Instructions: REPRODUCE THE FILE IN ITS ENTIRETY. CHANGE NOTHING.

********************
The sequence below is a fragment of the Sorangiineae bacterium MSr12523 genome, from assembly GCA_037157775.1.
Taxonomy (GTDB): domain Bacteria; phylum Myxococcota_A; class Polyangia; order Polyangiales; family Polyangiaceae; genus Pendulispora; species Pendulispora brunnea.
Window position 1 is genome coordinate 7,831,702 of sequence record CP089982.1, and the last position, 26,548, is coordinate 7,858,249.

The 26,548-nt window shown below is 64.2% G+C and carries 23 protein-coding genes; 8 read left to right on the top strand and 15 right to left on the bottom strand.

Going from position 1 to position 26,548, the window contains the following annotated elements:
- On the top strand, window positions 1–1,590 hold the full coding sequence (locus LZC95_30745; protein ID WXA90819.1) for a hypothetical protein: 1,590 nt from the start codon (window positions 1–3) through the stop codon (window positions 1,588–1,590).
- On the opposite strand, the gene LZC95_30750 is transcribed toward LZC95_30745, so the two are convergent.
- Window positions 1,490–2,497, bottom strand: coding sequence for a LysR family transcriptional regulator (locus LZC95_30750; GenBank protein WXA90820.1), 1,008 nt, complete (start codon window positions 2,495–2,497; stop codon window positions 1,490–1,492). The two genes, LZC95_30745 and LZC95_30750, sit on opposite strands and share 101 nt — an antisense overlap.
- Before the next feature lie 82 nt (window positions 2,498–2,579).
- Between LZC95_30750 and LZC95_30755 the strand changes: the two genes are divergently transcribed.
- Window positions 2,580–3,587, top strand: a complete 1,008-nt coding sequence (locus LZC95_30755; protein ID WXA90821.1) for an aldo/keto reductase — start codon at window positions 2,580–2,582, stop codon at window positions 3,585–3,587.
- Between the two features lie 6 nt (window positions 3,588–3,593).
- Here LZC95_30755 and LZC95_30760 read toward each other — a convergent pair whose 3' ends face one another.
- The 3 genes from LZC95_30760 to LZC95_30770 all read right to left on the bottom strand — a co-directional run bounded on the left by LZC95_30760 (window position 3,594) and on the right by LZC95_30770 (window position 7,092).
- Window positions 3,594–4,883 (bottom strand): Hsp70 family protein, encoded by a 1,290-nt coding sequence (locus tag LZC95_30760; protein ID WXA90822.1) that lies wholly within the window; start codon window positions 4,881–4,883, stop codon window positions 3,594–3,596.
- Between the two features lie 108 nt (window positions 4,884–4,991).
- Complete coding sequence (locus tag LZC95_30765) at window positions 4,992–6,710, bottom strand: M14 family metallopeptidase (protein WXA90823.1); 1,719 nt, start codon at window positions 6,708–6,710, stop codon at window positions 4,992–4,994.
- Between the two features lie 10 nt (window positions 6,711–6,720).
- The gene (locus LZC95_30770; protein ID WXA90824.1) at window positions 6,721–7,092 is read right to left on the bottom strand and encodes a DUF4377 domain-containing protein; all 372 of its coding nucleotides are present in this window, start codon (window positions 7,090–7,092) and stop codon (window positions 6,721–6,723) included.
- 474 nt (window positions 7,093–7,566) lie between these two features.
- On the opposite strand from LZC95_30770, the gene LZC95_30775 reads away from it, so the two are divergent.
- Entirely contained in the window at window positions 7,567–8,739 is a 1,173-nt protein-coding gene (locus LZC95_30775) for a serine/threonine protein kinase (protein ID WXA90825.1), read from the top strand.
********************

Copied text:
The sequence below is a fragment of the Sorangiineae bacterium MSr12523 genome, from assembly GCA_037157775.1.
Taxonomy (GTDB): domain Bacteria; phylum Myxococcota_A; class Polyangia; order Polyangiales; family Polyangiaceae; genus Pendulispora; species Pendulispora brunnea.
Window position 1 is genome coordinate 7,831,702 of sequence record CP089982.1, and the last position, 26,548, is coordinate 7,858,249.

The 26,548-nt window shown below is 64.2% G+C and carries 23 protein-coding genes; 8 read left to right on the top strand and 15 right to left on the bottom strand.

Going from position 1 to position 26,548, the window contains the following annotated elements:
- On the top strand, window positions 1–1,590 hold the full coding sequence (locus LZC95_30745; protein ID WXA90819.1) for a hypothetical protein: 1,590 nt from the start codon (window positions 1–3) through the stop codon (window positions 1,588–1,590).
- On the opposite strand, the gene LZC95_30750 is transcribed toward LZC95_30745, so the two are convergent.
- Window positions 1,490–2,497, bottom strand: coding sequence for a LysR family transcriptional regulator (locus LZC95_30750; GenBank protein WXA90820.1), 1,008 nt, complete (start codon window positions 2,495–2,497; stop codon window positions 1,490–1,492). The two genes, LZC95_30745 and LZC95_30750, sit on opposite strands and share 101 nt — an antisense overlap.
- Before the next feature lie 82 nt (window positions 2,498–2,579).
- Between LZC95_30750 and LZC95_30755 the strand changes: the two genes are divergently transcribed.
- Window positions 2,580–3,587, top strand: a complete 1,008-nt coding sequence (locus LZC95_30755; protein ID WXA90821.1) for an aldo/keto reductase — start codon at window positions 2,580–2,582, stop codon at window positions 3,585–3,587.
- Between the two features lie 6 nt (window positions 3,588–3,593).
- Here LZC95_30755 and LZC95_30760 read toward each other — a convergent pair whose 3' ends face one another.
- The 3 genes from LZC95_30760 to LZC95_30770 all read right to left on the bottom strand — a co-directional run bounded on the left by LZC95_30760 (window position 3,594) and on the right by LZC95_30770 (window position 7,092).
- Window positions 3,594–4,883 (bottom strand): Hsp70 family protein, encoded by a 1,290-nt coding sequence (locus tag LZC95_30760; protein ID WXA90822.1) that lies wholly within the window; start codon window positions 4,881–4,883, stop codon window positions 3,594–3,596.
- Between the two features lie 108 nt (window positions 4,884–4,991).
- Complete coding sequence (locus tag LZC95_30765) at window positions 4,992–6,710, bottom strand: M14 family metallopeptidase (protein WXA90823.1); 1,719 nt, start codon at window positions 6,708–6,710, stop codon at window positions 4,992–4,994.
- Between the two features lie 10 nt (window positions 6,711–6,720).
- The gene (locus LZC95_30770; protein ID WXA90824.1) at window positions 6,721–7,092 is read right to left on the bottom strand and encodes a DUF4377 domain-containing protein; all 372 of its coding nucleotides are present in this window, start codon (window positions 7,090–7,092) and stop codon (window positions 6,721–6,723) included.
- 474 nt (window positions 7,093–7,566) lie between these two features.
- On the opposite strand from LZC95_30770, the gene LZC95_30775 reads away from it, so the two are divergent.
- Entirely contained in the window at window positions 7,567–8,739 is a 1,173-nt protein-coding gene (locus LZC95_30775) for a serine/threonine protein kinase (protein ID WXA90825.1), read from the top strand.